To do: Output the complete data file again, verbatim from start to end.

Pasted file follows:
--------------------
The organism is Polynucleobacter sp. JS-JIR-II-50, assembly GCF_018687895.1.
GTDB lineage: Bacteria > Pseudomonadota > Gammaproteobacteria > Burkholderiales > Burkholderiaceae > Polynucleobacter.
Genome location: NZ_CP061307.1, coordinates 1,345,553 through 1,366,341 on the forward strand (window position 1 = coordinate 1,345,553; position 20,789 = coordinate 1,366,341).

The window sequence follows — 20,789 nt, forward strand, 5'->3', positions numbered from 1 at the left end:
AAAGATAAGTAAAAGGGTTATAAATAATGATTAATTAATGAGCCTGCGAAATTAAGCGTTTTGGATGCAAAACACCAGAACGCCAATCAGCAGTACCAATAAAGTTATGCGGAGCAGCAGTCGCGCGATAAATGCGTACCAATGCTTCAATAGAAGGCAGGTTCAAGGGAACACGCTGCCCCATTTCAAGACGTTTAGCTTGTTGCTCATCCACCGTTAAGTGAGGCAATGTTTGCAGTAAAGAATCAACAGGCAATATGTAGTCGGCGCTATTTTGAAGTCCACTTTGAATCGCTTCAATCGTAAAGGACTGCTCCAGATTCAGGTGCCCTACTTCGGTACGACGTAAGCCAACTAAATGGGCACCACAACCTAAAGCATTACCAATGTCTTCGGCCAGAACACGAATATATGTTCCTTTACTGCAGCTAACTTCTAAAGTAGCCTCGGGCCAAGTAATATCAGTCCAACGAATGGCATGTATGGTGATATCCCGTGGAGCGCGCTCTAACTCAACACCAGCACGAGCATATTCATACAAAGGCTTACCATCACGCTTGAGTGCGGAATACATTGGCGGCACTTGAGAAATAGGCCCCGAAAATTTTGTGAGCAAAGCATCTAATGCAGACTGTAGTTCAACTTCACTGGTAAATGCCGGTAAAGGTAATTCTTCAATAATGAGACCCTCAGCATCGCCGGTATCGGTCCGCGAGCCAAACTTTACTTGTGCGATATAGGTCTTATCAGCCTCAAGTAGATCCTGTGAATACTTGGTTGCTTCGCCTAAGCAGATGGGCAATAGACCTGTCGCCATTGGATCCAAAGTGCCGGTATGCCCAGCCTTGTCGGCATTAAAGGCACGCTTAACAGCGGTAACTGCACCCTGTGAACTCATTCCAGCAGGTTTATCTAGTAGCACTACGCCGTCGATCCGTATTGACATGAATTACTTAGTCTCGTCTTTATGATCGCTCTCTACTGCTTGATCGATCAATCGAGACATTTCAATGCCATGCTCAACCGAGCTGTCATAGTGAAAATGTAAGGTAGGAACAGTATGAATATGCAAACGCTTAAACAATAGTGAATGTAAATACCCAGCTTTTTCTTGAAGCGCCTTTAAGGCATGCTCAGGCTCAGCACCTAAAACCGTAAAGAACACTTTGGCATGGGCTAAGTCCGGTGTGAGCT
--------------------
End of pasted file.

The organism is Polynucleobacter sp. JS-JIR-II-50, assembly GCF_018687895.1.
GTDB lineage: Bacteria > Pseudomonadota > Gammaproteobacteria > Burkholderiales > Burkholderiaceae > Polynucleobacter.
Genome location: NZ_CP061307.1, coordinates 1,345,553 through 1,366,341 on the forward strand (window position 1 = coordinate 1,345,553; position 20,789 = coordinate 1,366,341).

The window sequence follows — 20,789 nt, forward strand, 5'->3', positions numbered from 1 at the left end:
AAAGATAAGTAAAAGGGTTATAAATAATGATTAATTAATGAGCCTGCGAAATTAAGCGTTTTGGATGCAAAACACCAGAACGCCAATCAGCAGTACCAATAAAGTTATGCGGAGCAGCAGTCGCGCGATAAATGCGTACCAATGCTTCAATAGAAGGCAGGTTCAAGGGAACACGCTGCCCCATTTCAAGACGTTTAGCTTGTTGCTCATCCACCGTTAAGTGAGGCAATGTTTGCAGTAAAGAATCAACAGGCAATATGTAGTCGGCGCTATTTTGAAGTCCACTTTGAATCGCTTCAATCGTAAAGGACTGCTCCAGATTCAGGTGCCCTACTTCGGTACGACGTAAGCCAACTAAATGGGCACCACAACCTAAAGCATTACCAATGTCTTCGGCCAGAACACGAATATATGTTCCTTTACTGCAGCTAACTTCTAAAGTAGCCTCGGGCCAAGTAATATCAGTCCAACGAATGGCATGTATGGTGATATCCCGTGGAGCGCGCTCTAACTCAACACCAGCACGAGCATATTCATACAAAGGCTTACCATCACGCTTGAGTGCGGAATACATTGGCGGCACTTGAGAAATAGGCCCCGAAAATTTTGTGAGCAAAGCATCTAATGCAGACTGTAGTTCAACTTCACTGGTAAATGCCGGTAAAGGTAATTCTTCAATAATGAGACCCTCAGCATCGCCGGTATCGGTCCGCGAGCCAAACTTTACTTGTGCGATATAGGTCTTATCAGCCTCAAGTAGATCCTGTGAATACTTGGTTGCTTCGCCTAAGCAGATGGGCAATAGACCTGTCGCCATTGGATCCAAAGTGCCGGTATGCCCAGCCTTGTCGGCATTAAAGGCACGCTTAACAGCGGTAACTGCACCCTGTGAACTCATTCCAGCAGGTTTATCTAGTAGCACTACGCCGTCGATCCGTATTGACATGAATTACTTAGTCTCGTCTTTATGATCGCTCTCTACTGCTTGATCGATCAATCGAGACATTTCAATGCCATGCTCAACCGAGCTGTCATAGTGAAAATGTAAGGTAGGAACAGTATGAATATGCAAACGCTTAAACAATAGTGAATGTAAATACCCAGCTTTTTCTTGAAGCGCCTTTAAGGCATGCTCAGGCTCAGCACCTAAAACCGTAAAGAACACTTTGGCATGGGCTAAGTCCGGTGTGAGCT